As part of yesterday’s Budget, Chancellor Rishi Sunak has increased the rate of R&D Expenditure Credit (RDEC) from 12% to 13% from 1 April 2020, supporting businesses investing in research and development (R&D) and helping to drive innovation in the economy.
The Chancellor announced the following changes affecting those companies that claim or will claim the R&D tax relief:
Increase to the rate of the R&D Expenditure Credit (RDEC)
The Government announced an increase to the rate of the RDEC from the current 12% to 13% for expenditure incurred on or after 1 April 2020. The RDEC is claimed by those companies that are either too large to be able to claim the more generous SME R&D tax relief or for those SME sized companies that are unable to claim the SME relief due to receiving grants or subsidies for their R&D projects or because they are carrying out R&D that has been subcontracted to them in certain circumstances.
The change will be introduced in the forthcoming Finance bill and is forecast to provide approximately an additional £100m in relief over the next 5 years.
Introduction of a PAYE cap on the payable tax credit in the SME R&D scheme will be delayed until 1 April 2021
The 2018 budget launched a consultation by HMRC to prevent what is sees as abuse of the R&D tax relief for SMEs. It was expected that these changes to restrict the payable credit to an amount equal to three times the company’s PAYE & NIC would be in place for accounting periods ending on or after 1 April 2020.
It was announced in the budget that The introduction of a PAYE cap on the payable tax credit in the SME R&D scheme will be delayed until 1 April 2021.
The government will also consult on changes to the cap’s design to ensure it targets abusive behaviour as intended while ensuring that eligible businesses are able to access the relief. Responses to the original consultation will also be published.
Consultation on an expansion to qualifying costs
The Government announced that they will be consulting on whether expenditure on data and cloud computing should qualify for the R&D tax relief. These costs have not previously qualified as HMRC consider that they do not meet the definition of a consumable item under the current legislation. These types of costs can be considerable for certain types of software development activities.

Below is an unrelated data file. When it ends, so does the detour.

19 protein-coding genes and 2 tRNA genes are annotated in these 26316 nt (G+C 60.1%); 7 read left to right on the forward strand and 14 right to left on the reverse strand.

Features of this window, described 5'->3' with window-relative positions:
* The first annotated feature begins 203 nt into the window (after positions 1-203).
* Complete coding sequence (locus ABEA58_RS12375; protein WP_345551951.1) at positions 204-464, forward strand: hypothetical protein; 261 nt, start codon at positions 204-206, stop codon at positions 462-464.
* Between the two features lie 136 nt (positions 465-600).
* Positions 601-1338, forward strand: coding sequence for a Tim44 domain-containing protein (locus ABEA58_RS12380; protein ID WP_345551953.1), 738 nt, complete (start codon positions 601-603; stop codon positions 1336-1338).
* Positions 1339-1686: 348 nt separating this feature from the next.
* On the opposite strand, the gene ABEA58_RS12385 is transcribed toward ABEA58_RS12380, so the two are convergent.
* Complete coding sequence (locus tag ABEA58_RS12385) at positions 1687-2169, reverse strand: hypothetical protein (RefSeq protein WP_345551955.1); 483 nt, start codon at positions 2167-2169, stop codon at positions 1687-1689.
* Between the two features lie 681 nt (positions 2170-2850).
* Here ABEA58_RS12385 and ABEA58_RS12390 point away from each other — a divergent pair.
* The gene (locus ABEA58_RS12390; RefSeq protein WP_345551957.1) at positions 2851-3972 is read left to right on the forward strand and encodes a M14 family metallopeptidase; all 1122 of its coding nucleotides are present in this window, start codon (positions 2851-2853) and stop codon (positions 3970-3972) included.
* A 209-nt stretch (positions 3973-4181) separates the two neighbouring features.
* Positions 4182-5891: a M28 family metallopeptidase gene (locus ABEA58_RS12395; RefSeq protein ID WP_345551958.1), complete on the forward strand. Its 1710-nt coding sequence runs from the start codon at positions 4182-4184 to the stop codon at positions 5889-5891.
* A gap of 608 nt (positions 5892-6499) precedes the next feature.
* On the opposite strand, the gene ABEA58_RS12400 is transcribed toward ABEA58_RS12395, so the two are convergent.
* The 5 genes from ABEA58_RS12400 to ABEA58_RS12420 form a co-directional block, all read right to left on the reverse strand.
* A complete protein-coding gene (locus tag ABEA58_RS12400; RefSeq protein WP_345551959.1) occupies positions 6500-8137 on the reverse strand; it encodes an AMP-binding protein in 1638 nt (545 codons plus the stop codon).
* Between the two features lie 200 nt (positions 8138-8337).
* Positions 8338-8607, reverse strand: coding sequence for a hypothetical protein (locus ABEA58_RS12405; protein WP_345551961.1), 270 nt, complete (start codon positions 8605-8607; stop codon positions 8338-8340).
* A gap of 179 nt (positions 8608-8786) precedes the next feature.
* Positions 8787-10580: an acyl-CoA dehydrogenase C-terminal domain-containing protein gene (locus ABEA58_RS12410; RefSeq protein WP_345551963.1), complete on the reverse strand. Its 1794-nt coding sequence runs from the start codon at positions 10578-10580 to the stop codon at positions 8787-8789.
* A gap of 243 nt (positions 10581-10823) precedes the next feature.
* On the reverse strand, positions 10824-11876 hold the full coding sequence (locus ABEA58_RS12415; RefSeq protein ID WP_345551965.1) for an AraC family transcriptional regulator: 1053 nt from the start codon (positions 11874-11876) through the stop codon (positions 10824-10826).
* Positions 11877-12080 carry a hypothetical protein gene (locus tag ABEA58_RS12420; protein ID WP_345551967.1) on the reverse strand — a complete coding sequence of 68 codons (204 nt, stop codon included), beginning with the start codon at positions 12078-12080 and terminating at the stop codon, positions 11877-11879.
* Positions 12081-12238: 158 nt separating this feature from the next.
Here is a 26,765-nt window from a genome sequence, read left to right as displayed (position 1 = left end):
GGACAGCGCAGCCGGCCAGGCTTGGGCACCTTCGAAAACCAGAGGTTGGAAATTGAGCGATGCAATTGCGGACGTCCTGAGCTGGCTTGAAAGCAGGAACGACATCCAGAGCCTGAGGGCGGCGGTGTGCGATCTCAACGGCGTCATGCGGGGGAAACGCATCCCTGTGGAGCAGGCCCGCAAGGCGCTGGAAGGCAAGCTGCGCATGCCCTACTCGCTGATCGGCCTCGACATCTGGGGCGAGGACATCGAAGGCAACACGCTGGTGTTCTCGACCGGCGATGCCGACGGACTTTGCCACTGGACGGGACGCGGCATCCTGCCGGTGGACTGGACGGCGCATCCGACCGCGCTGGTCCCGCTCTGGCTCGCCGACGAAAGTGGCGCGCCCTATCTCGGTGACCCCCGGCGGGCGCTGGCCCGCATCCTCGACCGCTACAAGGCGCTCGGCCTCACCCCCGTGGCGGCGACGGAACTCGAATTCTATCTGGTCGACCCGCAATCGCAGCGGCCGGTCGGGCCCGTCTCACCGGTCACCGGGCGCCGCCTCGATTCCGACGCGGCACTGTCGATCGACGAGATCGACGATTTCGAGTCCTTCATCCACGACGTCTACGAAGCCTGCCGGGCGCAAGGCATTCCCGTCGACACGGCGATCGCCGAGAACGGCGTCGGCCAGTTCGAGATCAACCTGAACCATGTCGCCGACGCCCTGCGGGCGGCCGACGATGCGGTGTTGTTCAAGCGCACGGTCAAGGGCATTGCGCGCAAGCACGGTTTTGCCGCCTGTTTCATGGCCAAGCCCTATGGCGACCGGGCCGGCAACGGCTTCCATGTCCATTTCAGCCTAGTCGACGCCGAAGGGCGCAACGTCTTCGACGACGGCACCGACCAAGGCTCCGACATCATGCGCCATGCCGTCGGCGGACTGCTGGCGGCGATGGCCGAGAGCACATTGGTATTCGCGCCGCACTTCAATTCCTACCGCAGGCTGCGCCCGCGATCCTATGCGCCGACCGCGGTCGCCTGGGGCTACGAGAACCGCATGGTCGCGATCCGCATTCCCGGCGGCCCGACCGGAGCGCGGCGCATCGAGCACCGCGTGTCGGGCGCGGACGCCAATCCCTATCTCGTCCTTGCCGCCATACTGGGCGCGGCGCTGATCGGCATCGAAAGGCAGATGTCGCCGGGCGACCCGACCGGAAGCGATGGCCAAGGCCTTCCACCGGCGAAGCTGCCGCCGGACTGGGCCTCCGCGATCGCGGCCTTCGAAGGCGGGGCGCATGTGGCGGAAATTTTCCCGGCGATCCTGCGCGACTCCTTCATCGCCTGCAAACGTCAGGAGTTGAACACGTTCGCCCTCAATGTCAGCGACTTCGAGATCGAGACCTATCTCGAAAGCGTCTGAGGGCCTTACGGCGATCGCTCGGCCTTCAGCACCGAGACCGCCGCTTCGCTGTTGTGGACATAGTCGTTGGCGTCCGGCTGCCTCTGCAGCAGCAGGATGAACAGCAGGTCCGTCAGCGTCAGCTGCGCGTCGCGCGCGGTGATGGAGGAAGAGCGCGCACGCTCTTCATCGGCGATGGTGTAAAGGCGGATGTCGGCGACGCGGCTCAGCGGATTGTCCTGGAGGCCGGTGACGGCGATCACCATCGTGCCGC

Amendment to Externally Provided Workers rules
Changes will be made to the Externally Provided workers legislation to ensure that the upcoming changes to the status of contractors will not adversely impact on the qualifying costs for the R&D relief. These changes are designed to ensure that claimant companies can continue to claim the same amount of relief for the expenditure of workers supplied to the company involved in the company’s R&D projects.
The announcement of the proposed the increase in the RDEC relief to 13 per cent means that large companies can claim more support for their R&D, increasing the incentive to undertake it.
This will not only benefit larger companies but also those SME companies that for various reasons are unable to claim under the more generous SME regime.
The announcement of another consultation on the operation of a cap on the amount that SMEs can claim as a payable credit is welcome as there were concerns raised that the operation of the PAYE & NIC cap could mean that companies with a legitimately low employee base could lose out on the valuable R&D funding provided by the SME relief. The opportunity for the sector to continue to contribute to the design of the changes via a new consultation shows that Government is listening to the views of the companies that need full access to the payable credit element of the relief.
We have always believed that the costs of data and cloud computing should be included as qualifying expenditure and welcome the intention to consult on the potential inclusion of these types of costs in R&D claims. This will potentially benefit the software development sector where these costs can be significant depending on the type of development being undertaken.
We are reassured that these announcements clearly demonstrate the Government’s commitment to ensuring that the R&D reliefs are fit for purpose and continue to assist innovative companies in the UK.